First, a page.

How does LinkedIn's new InMail policy work?

almost 3 years ago

Linkedin's new InMail policy takes effect today. It says that seatholders will receive an InMail credit back for every sent InMail message that receives a response within 90 days of the send date. 

Also, "An InMail response is defined as any InMail to which the recipient sends an InMail reply, accepts the InMail invitation, or replies as "Not Interested."

1) So what happens if you don't get a response from the person you InMailed?  

2) "Not Interested": Is that the same as a "Decline"? Many I get a "Decline" message, but with an addiontla comment, such as "I not inteersted right now, but lets keeo in touch". Any thoughts? 

1 answer
over 2 years ago

Hi Jonathan,

The LinkedIn policy around InMails has changed quite significantly  recently.

To answer your questions though:

1) If you don't receive a response, your InMail will be credited back to you but you need to wait 90 days. If you ask me that's too long but that's another issue…

2) The key word is 'response'. A Decline and a Decline with additional info (like "I'm not interested but let's keep in touch") are still classed as responses. Therefore you will not receive a credit back. LinkedIn are basically removing their old '7 day response guarantee' and replacing it with this. They are still guaranteeing  that your InMail is seen by the recipient… just over a much longer period of time. Whether the InMail is accepted or not is up to you and how targeted and engaging the InMail content is.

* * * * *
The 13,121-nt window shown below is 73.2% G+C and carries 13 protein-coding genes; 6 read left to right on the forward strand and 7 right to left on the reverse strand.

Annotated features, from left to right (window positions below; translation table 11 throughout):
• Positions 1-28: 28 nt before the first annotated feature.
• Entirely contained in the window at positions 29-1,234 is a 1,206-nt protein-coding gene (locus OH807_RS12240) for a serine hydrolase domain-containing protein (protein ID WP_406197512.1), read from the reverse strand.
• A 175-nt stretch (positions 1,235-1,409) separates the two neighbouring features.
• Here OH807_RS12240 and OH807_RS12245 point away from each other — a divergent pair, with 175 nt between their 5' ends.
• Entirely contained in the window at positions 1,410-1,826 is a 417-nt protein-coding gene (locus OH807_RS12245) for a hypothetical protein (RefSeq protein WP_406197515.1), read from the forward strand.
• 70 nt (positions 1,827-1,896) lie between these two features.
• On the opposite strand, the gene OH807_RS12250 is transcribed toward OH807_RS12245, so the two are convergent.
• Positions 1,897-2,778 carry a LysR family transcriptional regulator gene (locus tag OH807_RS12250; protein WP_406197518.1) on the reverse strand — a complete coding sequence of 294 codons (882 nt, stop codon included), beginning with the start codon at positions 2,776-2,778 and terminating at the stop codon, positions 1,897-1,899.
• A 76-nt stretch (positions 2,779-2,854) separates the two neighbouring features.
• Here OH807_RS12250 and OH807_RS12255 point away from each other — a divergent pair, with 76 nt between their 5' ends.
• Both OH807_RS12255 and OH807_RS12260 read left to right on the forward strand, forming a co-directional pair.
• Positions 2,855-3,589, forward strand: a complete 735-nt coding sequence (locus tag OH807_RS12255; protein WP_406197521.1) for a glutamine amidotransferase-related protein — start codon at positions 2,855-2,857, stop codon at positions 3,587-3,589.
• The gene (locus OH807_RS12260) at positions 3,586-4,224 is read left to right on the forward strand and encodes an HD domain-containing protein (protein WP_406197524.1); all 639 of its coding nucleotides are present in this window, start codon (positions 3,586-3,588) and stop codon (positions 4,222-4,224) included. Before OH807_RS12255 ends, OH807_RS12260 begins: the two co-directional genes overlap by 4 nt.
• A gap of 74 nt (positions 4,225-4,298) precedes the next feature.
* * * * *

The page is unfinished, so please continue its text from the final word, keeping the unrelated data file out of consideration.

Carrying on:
As an aside: with this policy LinkedIn are trying to drive down spam InMails. Under the old rules you could send as many InMails as you liked provided you had paid for the credits. Now however, the response rate must be above 13% if you are sending more than 100 InMails over the course of 2 weeks. If your response rate is lower than that the InMails will be blocked (I'm not sure for how long). 13% is easily achievable with targeted content though. Between 20-30% is generally considered optimal.

They're trying to get Recruiters to be less reliant on volume-focussed 'mailshots', which annoys their users and instead focus on targeted InMails that receive average or better response rates.